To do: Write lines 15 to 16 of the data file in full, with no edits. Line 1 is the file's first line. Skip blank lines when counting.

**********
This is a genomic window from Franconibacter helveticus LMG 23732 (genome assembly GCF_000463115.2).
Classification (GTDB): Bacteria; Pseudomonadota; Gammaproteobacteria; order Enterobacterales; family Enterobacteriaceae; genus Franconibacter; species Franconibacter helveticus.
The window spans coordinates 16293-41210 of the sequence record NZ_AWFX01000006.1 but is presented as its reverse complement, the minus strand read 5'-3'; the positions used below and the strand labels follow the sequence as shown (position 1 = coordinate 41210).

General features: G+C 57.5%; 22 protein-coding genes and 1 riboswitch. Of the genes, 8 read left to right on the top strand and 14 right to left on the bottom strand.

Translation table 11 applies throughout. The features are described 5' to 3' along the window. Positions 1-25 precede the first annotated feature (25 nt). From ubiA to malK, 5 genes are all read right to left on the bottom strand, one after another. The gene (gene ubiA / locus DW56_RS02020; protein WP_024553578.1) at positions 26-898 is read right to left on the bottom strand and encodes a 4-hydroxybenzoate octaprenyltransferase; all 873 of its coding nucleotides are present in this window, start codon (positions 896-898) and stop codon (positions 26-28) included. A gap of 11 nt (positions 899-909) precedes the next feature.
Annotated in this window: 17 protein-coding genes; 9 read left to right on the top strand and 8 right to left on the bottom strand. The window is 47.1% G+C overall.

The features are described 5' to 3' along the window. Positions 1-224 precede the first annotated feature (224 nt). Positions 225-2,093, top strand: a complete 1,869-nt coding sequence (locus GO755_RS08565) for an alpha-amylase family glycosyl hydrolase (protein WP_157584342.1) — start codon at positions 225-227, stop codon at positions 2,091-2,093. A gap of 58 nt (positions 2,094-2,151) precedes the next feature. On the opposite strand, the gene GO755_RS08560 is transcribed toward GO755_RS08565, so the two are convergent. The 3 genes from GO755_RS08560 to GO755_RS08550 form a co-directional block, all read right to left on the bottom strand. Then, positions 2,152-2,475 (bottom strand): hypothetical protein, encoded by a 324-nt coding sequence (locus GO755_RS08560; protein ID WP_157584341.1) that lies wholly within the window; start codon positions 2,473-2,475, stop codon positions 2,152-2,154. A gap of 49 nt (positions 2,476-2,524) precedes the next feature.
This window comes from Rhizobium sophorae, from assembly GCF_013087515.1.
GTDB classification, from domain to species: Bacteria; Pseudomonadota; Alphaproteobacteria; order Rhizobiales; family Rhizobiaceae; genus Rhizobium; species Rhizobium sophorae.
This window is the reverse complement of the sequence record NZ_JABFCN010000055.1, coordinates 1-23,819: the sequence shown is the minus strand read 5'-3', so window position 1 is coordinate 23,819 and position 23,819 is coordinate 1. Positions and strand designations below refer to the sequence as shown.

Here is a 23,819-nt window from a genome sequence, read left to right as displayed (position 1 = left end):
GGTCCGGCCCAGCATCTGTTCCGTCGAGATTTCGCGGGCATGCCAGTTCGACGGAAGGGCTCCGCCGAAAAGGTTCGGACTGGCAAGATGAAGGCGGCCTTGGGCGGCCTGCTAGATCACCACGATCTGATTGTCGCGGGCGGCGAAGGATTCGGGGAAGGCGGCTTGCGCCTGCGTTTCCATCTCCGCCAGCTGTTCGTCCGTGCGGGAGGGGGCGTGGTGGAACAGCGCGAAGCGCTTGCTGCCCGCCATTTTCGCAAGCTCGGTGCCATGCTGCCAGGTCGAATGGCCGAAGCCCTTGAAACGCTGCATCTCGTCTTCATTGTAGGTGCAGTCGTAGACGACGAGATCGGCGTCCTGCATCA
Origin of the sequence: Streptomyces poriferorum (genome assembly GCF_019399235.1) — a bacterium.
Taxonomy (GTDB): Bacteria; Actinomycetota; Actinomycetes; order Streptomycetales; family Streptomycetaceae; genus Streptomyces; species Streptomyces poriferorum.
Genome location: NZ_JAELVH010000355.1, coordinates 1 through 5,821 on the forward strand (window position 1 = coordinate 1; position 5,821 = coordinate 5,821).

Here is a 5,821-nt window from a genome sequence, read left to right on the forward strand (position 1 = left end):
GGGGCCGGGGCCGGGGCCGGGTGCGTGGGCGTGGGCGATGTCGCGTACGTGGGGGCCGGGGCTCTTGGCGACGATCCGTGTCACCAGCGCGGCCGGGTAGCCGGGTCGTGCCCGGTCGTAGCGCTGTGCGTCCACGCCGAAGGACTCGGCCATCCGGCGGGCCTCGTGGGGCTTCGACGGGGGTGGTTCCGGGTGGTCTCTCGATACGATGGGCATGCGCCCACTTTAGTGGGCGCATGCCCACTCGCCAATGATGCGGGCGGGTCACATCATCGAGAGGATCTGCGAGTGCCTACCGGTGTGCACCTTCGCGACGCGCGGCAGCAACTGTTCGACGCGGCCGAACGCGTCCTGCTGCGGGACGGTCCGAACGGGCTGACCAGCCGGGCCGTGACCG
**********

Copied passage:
Genome location: NZ_JAELVH010000355.1, coordinates 1 through 5,821 on the forward strand (window position 1 = coordinate 1; position 5,821 = coordinate 5,821).

Here is a 5,821-nt window from a genome sequence, read left to right on the forward strand (position 1 = left end):